Distress call from 'sinking boat' as EU holds talks

At least 20 people feared dead in latest incident involving migrants trying to make their way to Europe.

    Distress call from 'sinking boat' as EU holds talks
    Italian authorities have rescued thousands of migrants this year but 1,500 others are feared to have drowned [AFP]

    At least 20 migrants are feared dead after another incident involving migrant boats off the Libyan coast, the International Organisation of Migration (IOM) said after receiving a distress call.

    The IOM said a person on board one of three boats carrying hundreds of migrants made the call on Monday, a day after another boat sank in the same area.

    The Switzerland-based organisation reported that the caller said a ship was sinking with 300 people on board.

    Coastguards were trying to verify the call and location of the boat.

    Earlier in the day, 83 people were rescued after a boat carrying migrants ran aground off the Greek island of Rhodes, police said.

    Three deaths were confirmed by the Greek coastguards in that shipwreck.

    The latest incident comes as EU foreign ministers are meeting in Luxembourg to discuss their response to the migrant emergency in the Mediterranean.

    John Dalhuisen, Amnesty International's Europe and Central Asia director, called on European governments on Monday to prioritise setting up an immediate search and rescue plan to prevent the escalating death toll of migrants attempting to cross the Mediterranean Sea.

    "EU and European leaders have repeatedly spoken of the need for a holistic approach to this crisis, working with countries of origin and transit, and clamping down on people smugglers," Dalhuisen said. "These are important, but the immediate priority must be the immediate safety of refugees and migrants who will continue to make the perilous journey across the Mediterranean to Europe."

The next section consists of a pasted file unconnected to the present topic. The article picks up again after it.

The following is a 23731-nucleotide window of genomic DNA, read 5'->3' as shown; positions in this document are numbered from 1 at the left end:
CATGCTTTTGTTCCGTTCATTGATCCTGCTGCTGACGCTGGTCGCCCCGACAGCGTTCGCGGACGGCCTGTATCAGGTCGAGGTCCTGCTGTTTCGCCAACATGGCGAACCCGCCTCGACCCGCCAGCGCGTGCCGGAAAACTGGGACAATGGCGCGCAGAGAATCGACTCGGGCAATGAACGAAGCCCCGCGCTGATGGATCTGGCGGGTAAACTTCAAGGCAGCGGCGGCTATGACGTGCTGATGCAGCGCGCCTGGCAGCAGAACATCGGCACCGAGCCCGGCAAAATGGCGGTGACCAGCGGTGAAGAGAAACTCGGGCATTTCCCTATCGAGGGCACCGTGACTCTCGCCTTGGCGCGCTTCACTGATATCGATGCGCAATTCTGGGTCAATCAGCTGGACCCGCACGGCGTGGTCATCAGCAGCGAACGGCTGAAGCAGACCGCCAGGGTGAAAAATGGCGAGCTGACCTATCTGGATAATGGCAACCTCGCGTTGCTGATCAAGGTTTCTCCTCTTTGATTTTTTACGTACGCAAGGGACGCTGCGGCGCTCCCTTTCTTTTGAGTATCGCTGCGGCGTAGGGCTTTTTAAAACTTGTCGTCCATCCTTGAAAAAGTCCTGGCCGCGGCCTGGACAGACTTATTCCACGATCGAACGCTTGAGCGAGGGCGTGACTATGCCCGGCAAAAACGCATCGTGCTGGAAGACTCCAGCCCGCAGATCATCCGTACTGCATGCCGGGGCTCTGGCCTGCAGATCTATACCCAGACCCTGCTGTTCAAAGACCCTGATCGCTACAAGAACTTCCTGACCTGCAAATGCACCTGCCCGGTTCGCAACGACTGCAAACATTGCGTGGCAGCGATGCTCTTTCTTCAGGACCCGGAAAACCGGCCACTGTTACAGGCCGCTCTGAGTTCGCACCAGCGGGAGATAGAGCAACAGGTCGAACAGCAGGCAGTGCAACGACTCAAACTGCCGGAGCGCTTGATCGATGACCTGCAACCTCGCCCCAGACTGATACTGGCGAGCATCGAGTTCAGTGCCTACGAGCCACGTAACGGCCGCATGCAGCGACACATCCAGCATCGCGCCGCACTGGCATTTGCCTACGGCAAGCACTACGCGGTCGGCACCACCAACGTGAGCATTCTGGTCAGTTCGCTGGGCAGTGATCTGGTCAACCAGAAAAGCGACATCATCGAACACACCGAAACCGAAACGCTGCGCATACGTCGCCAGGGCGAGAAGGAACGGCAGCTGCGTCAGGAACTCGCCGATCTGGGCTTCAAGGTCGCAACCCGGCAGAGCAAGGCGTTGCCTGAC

"Ministers must emerge from today"s meeting with a collective European search and rescue proposal," he said.

    Hundreds of migrants were thought to have drowned when their boat overturned on Sunday, off the coast of Libya.

    Up to 1,500 migrants are now feared to have drowned this year alone.

    Rescue operations

    Many European governments have long been reluctant to fund rescue operations in the area for fear of encouraging more people to make the crossing in search of a better life in Europe, but they now face outrage over the refugee deaths.

    Migrant crisis: Has Europe’s migration policy capsized?

    "Europe can do more and Europe must do more," said Martin Schulz, president of the European Parliament.

    "It is a shame and a confession of failure how many countries run away from responsibility and how little money we provide for rescue missions."

    William Lacy Swing, chief of the IOM, urged the European countries to support Italy's Mare Nostrum rescue operation, which was stopped last year due to high operating costs. 

    Mare Nostrum, created after more than 350 people drowned off Lampedusa in October 2013, rescued 130,000 people last year.

    Italy scaled back Mare Nostrum after failing to persuade its European partners to help meet its operating costs of $12m a month.

    Federica Mogherini, the EU foreign policy chief,  said she was determined to build a "common sense of responsibility" to tackle the crisis and that EU leaders are considering an emergency summit in Brussels this week.

    It is the European Union's "moral duty to concentrate our responsibility as Europeans to prevent these kind of tragedies from happening again and again," Mogherini said before the meeting in Luxembourg on Monday.

    "We must build a common sense of European responsibility, knowing that there is no easy solution, no magic solution."

    SOURCE: Al Jazeera and agencies


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